There are other C. viticella selections like, “Mme. Julia Corrévon” and “Venosa Violacea” all of which are recommended.


CLIENT SCENARIO: Over the winter a client's neighboring property was cleared for construction on a new, two story house, turning the front yard, that had once been a mature oak forest, into a construction job site. The client's reached out to Vineyard Gardens for landscaping help to obtain the same natural privacy that they were once accustomed.  

Before planting new screening

Transplanting giant Arborvitae

SOLUTION: Vineyard Gardens collaborated with Maciel Land and Tree to  bring back the natural privacy barrier. Using their giant 90” diameter tree spade, Maciel Land and Tree transplanted five Vineyard Gardens 20’ Thuja plicata (Western Red Cedar) in that void. This newly planted screening looks like the trees have been there for years.

After planting new screening

SCREENING is one of the most requested landscape functions. From the client’s point of view this is a very simple request however from the grower’s perspective it is much more complex.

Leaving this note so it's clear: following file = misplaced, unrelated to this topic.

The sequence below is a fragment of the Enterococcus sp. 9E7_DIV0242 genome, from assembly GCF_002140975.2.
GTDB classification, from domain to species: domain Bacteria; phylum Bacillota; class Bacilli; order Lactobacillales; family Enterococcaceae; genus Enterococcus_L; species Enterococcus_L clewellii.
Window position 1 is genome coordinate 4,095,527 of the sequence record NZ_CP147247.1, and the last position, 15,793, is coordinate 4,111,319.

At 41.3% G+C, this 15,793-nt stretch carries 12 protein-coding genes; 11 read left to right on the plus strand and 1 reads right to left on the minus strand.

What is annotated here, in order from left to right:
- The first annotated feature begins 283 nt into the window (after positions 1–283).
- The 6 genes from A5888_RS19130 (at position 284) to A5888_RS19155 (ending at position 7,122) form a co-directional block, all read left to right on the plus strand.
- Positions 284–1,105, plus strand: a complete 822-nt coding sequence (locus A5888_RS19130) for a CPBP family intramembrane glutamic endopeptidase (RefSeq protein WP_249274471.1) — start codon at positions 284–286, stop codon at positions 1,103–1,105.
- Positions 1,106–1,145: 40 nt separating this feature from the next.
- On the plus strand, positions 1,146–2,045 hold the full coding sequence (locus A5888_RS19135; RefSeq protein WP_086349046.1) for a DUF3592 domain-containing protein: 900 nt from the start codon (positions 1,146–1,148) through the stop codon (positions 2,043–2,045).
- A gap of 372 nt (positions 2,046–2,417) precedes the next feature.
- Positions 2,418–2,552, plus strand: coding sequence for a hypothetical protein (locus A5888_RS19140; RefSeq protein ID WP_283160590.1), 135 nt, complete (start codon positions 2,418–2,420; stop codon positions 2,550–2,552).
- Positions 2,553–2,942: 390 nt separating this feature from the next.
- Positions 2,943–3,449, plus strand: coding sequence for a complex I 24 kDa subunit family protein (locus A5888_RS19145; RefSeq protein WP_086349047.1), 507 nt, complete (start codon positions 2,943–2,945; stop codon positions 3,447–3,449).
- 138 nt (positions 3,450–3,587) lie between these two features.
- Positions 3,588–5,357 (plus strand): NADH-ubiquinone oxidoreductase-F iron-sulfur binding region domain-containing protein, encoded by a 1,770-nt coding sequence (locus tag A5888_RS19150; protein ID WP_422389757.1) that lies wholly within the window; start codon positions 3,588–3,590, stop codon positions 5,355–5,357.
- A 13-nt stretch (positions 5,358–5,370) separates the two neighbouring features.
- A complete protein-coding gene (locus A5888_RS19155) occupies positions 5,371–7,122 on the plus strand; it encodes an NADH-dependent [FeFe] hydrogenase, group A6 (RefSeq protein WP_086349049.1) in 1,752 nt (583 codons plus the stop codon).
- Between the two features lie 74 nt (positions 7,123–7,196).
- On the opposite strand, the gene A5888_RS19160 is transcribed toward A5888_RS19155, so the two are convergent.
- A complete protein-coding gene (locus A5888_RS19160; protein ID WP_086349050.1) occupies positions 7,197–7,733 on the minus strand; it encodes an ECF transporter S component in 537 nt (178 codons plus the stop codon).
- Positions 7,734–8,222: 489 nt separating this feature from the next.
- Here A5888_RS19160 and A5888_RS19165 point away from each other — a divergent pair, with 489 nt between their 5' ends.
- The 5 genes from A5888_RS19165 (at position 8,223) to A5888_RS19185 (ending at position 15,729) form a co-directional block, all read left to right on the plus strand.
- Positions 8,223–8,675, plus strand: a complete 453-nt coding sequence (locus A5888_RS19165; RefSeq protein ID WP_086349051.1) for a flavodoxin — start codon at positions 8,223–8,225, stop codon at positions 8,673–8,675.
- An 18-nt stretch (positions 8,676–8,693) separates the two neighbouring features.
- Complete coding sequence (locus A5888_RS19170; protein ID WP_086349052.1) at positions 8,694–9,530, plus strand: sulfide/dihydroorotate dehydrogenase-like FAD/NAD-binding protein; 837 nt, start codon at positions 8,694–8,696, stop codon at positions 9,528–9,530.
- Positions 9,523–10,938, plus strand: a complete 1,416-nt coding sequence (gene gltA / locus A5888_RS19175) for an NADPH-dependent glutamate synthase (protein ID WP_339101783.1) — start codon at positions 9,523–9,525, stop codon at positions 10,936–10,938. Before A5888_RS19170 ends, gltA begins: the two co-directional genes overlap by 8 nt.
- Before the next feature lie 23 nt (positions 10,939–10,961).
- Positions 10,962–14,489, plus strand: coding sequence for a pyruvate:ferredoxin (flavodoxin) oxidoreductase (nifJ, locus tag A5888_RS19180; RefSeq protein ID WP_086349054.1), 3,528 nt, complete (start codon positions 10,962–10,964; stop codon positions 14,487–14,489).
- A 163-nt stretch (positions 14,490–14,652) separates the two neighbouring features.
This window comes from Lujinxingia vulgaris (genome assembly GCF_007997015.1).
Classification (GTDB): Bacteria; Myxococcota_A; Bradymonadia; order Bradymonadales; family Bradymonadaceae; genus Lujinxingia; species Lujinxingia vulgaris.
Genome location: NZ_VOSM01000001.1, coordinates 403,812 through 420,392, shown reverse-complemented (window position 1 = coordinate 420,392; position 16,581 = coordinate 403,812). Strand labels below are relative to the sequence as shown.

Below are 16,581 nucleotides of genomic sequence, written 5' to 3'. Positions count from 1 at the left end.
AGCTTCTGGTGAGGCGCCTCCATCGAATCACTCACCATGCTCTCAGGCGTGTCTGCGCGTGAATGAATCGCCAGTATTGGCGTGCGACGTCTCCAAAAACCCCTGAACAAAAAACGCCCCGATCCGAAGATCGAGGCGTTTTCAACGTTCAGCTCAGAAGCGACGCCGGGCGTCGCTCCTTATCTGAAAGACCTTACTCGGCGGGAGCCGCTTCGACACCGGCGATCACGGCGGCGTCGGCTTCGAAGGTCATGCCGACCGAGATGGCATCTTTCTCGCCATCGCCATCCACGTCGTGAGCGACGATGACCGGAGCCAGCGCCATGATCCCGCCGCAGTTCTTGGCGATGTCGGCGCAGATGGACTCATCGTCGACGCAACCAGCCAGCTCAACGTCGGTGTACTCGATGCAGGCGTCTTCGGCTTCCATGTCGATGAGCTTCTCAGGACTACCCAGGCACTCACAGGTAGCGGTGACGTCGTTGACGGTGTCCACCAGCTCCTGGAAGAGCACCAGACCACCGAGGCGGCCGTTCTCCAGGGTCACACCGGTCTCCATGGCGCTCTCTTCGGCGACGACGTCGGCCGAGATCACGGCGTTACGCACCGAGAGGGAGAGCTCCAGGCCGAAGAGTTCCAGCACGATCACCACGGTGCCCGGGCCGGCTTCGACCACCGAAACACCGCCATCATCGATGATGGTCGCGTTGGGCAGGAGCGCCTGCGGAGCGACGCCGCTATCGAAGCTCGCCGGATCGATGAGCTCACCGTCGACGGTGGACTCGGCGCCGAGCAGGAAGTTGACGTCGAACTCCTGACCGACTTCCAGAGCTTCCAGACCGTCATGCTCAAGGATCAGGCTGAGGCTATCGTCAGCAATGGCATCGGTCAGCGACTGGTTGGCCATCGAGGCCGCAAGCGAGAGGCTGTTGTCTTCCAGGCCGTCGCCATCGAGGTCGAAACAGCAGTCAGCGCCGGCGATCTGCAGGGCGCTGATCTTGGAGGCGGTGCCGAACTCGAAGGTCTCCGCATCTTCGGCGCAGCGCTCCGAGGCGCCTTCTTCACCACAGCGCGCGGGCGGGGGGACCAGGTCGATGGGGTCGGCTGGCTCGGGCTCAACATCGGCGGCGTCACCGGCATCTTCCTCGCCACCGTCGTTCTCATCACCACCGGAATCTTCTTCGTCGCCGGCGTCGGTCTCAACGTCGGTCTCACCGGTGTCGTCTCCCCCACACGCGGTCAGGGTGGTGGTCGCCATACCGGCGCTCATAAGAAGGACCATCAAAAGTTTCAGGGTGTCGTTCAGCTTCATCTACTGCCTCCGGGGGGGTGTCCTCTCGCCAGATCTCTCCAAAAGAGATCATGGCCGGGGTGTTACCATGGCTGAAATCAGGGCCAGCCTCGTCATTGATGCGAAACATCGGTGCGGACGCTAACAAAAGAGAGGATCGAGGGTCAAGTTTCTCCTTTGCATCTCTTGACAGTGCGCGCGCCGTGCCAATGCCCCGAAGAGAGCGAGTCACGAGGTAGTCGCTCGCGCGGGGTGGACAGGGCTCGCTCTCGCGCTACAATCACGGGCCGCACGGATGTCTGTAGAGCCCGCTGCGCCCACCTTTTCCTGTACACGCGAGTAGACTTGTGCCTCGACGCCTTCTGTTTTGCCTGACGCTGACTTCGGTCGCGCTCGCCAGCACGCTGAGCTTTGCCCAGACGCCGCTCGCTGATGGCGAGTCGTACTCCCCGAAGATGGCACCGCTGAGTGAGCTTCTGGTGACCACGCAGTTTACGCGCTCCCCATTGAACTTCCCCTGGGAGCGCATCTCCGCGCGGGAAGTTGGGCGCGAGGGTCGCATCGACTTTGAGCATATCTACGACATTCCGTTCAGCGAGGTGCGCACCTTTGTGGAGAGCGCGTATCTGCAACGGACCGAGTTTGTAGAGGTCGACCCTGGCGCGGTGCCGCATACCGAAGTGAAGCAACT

BUDGET: Everyone needs screening regardless of pay-grade. How much you have to spend directly correlates to the amount of time it will take to achieve your end goal. The bigger the tree, grass or shrub, the more expensive it is and the more work it is to install. Faster growing plants are not an ideal option either. A fast growing plant can be weak wooded, suffering from high winds or winter damage, or the plant could be invasive and outgrow its location. Even very large transplants can take a couple of years to re-set their supporting root systems. The most economical and hardiest solution is to start your screening "vision" with smaller plants that can quickly establish themselves.

ENVIRONMENT: The Island may be small but it is very diverse in terrain and habitats. What would work for a screen in Vineyard Haven will not necessarily work for screening on the north shore in Chilmark. There are many different soils, exposures and pests that can modify your choices. Deer are a big problem up island and poor, sandy soils are a problem in Oak Bluffs. Some areas have clay soils that cause poor drainage that can slowly kill off new plantings. Some have ample available water that can cause problems for plants like Juniper that are adapted to poor, dry soils. It may help to remember that what you see above ground is only half of the plant, what goes on below is perhaps even more important.